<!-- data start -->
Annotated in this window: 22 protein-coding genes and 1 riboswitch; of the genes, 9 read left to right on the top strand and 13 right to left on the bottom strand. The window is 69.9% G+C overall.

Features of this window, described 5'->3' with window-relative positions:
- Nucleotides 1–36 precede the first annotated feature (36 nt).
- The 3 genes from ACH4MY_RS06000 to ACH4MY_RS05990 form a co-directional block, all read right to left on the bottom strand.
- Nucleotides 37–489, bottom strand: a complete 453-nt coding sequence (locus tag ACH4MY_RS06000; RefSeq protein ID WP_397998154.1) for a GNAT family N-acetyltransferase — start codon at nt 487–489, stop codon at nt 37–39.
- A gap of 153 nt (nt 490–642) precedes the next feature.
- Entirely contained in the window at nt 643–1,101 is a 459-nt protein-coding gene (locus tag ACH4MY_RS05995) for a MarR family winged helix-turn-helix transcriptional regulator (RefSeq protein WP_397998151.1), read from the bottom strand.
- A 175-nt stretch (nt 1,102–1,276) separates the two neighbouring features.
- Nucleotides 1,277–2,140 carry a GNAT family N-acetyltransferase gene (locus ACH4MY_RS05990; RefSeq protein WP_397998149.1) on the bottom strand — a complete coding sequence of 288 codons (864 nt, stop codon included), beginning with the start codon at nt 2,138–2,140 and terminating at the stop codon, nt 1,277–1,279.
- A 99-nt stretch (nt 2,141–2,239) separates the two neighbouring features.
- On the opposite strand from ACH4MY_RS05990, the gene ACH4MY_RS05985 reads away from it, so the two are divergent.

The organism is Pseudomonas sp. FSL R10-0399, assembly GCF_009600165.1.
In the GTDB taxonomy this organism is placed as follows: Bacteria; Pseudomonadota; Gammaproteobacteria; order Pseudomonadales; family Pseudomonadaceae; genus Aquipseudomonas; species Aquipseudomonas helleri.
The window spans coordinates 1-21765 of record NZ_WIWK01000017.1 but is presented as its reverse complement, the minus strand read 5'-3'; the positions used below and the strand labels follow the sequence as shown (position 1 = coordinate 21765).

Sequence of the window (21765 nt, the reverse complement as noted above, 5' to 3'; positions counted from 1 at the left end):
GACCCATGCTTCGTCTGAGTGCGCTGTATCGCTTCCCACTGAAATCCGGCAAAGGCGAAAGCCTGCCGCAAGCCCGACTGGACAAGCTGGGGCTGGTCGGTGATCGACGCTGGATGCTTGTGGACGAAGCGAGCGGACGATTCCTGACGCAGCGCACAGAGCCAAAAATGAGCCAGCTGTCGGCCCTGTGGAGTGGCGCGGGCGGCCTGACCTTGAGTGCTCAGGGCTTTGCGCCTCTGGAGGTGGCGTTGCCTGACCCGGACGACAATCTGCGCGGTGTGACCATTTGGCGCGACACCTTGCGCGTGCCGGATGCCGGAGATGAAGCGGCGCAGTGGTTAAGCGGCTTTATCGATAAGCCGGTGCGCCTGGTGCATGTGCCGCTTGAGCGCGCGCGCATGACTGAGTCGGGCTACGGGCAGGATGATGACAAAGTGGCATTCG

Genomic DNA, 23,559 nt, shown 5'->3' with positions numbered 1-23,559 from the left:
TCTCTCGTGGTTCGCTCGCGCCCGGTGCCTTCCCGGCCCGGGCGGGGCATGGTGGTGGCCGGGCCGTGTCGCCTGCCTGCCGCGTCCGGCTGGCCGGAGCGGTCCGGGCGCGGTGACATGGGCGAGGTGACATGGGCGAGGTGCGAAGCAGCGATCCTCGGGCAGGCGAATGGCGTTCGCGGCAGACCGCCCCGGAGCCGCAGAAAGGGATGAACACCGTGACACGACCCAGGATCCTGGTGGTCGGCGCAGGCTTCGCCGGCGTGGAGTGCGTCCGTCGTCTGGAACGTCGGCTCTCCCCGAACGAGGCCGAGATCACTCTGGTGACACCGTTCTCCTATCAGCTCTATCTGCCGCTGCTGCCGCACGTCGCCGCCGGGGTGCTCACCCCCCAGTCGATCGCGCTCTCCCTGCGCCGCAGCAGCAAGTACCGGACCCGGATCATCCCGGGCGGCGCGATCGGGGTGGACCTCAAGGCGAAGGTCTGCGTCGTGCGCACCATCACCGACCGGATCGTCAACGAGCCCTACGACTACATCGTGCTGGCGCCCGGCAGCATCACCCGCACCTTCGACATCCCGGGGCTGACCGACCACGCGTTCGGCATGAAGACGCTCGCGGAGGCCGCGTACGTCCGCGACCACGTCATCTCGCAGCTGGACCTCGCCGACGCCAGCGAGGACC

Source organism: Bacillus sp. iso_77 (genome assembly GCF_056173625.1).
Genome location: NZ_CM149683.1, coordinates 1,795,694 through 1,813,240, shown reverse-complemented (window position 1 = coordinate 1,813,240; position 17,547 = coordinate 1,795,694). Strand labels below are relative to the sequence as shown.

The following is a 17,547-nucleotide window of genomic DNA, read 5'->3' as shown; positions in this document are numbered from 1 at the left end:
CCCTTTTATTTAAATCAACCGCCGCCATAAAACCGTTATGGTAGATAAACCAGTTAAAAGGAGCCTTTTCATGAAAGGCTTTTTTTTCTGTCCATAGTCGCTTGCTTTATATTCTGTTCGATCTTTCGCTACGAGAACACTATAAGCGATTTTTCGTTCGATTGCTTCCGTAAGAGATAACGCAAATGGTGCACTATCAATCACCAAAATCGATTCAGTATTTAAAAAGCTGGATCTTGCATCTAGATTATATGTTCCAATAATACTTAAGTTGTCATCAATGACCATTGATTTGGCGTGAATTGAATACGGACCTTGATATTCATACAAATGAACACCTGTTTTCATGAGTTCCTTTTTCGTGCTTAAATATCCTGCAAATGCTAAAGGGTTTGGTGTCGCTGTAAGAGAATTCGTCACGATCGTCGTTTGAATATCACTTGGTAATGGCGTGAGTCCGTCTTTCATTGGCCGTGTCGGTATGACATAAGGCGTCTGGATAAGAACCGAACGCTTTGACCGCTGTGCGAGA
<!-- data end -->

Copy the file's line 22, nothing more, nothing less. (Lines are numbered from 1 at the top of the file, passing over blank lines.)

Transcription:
CCCTTTTATTTAAATCAACCGCCGCCATAAAACCGTTATGGTAGATAAACCAGTTAAAAGGAGCCTTTTCATGAAAGGCTTTTTTTTCTGTCCATAGTCGCTTGCTTTATATTCTGTTCGATCTTTCGCTACGAGAACACTATAAGCGATTTTTCGTTCGATTGCTTCCGTAAGAGATAACGCAAATGGTGCACTATCAATCACCAAAATCGATTCAGTATTTAAAAAGCTGGATCTTGCATCTAGATTATATGTTCCAATAATACTTAAGTTGTCATCAATGACCATTGATTTGGCGTGAATTGAATACGGACCTTGATATTCATACAAATGAACACCTGTTTTCATGAGTTCCTTTTTCGTGCTTAAATATCCTGCAAATGCTAAAGGGTTTGGTGTCGCTGTAAGAGAATTCGTCACGATCGTCGTTTGAATATCACTTGGTAATGGCGTGAGTCCGTCTTTCATTGGCCGTGTCGGTATGACATAAGGCGTCTGGATAAGAACCGAACGCTTTGACCGCTGTGCGAGA